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Understanding Biological Erosion Of Mesophotic Tropical

Understanding Biological Erosion Of Mesophotic Tropical Coral Reefs

University of Miami Rosenstiel School of Marine & Atmospheric Science Researchers compare bioerosion on deeper reef systems to better understand long-term structural sustainability A new study on biological erosion of mesophotic...

Latest Coastal geography Stories

2014-07-02 04:20:13

Differences in coastline demarcation rules between EU countries have immense implications on the implementation of the Barcelona Protocol on ICZM ATHENS, Greece, July 2, 2014 /PRNewswire/ -- The EU-funded Mare Nostrum Project [http://marenostrumproject.eu ] is calling on the governments of EU countries to establish a task force to propose uniform criteria and methods for delineating their coastlines. (Logo: http://photos.prnewswire.com/prnh/20140701/694482 )...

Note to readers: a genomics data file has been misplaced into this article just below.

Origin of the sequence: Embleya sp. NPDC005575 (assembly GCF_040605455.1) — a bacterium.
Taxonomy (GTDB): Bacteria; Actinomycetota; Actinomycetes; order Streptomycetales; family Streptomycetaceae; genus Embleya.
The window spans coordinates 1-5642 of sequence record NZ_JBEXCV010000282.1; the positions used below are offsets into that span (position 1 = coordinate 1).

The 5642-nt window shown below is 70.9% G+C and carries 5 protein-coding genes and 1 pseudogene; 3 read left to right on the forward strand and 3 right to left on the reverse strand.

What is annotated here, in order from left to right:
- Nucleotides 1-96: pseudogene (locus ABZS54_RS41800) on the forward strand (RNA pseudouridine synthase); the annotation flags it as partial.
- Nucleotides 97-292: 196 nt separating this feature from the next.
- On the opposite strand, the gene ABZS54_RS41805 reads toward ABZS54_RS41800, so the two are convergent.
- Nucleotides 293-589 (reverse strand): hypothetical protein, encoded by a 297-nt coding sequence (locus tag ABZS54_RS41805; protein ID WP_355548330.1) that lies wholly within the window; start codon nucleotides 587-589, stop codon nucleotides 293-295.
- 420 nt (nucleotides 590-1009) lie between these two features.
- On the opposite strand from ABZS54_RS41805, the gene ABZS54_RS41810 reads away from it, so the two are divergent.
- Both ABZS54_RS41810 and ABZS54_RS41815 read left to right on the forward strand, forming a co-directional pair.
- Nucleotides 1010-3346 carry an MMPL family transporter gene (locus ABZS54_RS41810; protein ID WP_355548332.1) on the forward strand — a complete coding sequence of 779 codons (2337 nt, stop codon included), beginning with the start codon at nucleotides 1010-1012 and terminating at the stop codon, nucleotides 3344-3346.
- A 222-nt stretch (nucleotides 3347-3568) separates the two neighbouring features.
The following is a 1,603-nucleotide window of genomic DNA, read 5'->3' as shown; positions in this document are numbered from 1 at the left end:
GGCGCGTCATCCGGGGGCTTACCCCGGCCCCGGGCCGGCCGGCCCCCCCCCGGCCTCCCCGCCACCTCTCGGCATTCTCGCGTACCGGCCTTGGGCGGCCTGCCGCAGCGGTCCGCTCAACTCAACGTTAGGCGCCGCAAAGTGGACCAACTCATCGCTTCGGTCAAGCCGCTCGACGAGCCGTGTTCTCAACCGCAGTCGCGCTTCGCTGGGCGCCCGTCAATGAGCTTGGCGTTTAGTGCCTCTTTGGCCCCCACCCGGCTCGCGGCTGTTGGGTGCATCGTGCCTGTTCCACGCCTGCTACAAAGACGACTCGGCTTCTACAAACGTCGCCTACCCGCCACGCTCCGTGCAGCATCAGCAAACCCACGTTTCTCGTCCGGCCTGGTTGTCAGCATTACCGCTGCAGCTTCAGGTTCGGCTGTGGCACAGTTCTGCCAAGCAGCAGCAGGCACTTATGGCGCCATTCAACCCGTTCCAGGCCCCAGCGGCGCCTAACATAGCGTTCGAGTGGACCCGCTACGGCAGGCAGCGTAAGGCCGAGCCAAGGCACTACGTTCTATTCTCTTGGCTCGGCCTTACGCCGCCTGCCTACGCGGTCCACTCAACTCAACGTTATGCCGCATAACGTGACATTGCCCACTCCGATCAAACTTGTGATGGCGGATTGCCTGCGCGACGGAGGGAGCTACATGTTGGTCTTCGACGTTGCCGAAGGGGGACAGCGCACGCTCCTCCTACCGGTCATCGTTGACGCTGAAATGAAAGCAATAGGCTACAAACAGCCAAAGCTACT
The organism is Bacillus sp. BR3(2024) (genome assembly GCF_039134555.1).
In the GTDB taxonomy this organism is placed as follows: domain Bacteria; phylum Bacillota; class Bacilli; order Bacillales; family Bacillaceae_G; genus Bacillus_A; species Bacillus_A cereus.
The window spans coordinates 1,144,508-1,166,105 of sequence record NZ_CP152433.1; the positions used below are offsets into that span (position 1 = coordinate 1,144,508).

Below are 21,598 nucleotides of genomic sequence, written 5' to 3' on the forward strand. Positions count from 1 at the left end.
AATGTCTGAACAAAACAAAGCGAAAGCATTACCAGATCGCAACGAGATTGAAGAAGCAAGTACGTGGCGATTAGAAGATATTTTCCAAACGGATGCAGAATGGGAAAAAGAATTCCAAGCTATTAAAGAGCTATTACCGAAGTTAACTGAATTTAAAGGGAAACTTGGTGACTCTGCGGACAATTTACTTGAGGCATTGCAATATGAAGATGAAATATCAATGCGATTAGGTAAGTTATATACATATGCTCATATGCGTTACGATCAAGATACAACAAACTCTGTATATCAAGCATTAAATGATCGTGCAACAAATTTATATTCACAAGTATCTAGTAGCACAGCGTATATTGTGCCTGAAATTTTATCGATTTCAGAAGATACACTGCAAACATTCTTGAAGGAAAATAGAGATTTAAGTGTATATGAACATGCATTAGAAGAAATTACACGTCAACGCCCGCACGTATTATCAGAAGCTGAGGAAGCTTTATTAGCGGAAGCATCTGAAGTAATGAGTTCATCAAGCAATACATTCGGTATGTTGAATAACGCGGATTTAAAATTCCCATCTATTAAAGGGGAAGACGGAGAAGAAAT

Discovery Of A Prehistoric Reef Built By First Hard-Shelled Animals
2014-06-27 11:22:17

Gerard LeBlond for redorbit.com - Your Universe Online Located on dry land in Namibia is a 550-million-year-old reef that researchers say was built by the first hard-shelled animals. It is one of the oldest reefs known and tiny aquatic fossils have revealed that the creatures developed hard protective coats and constructed the reefs for shelter and safety. The study, led by Professor Rachel Wood of the University of Edinburgh, and collaborated on with other scientists from Edinburgh,...

2014-06-18 23:01:27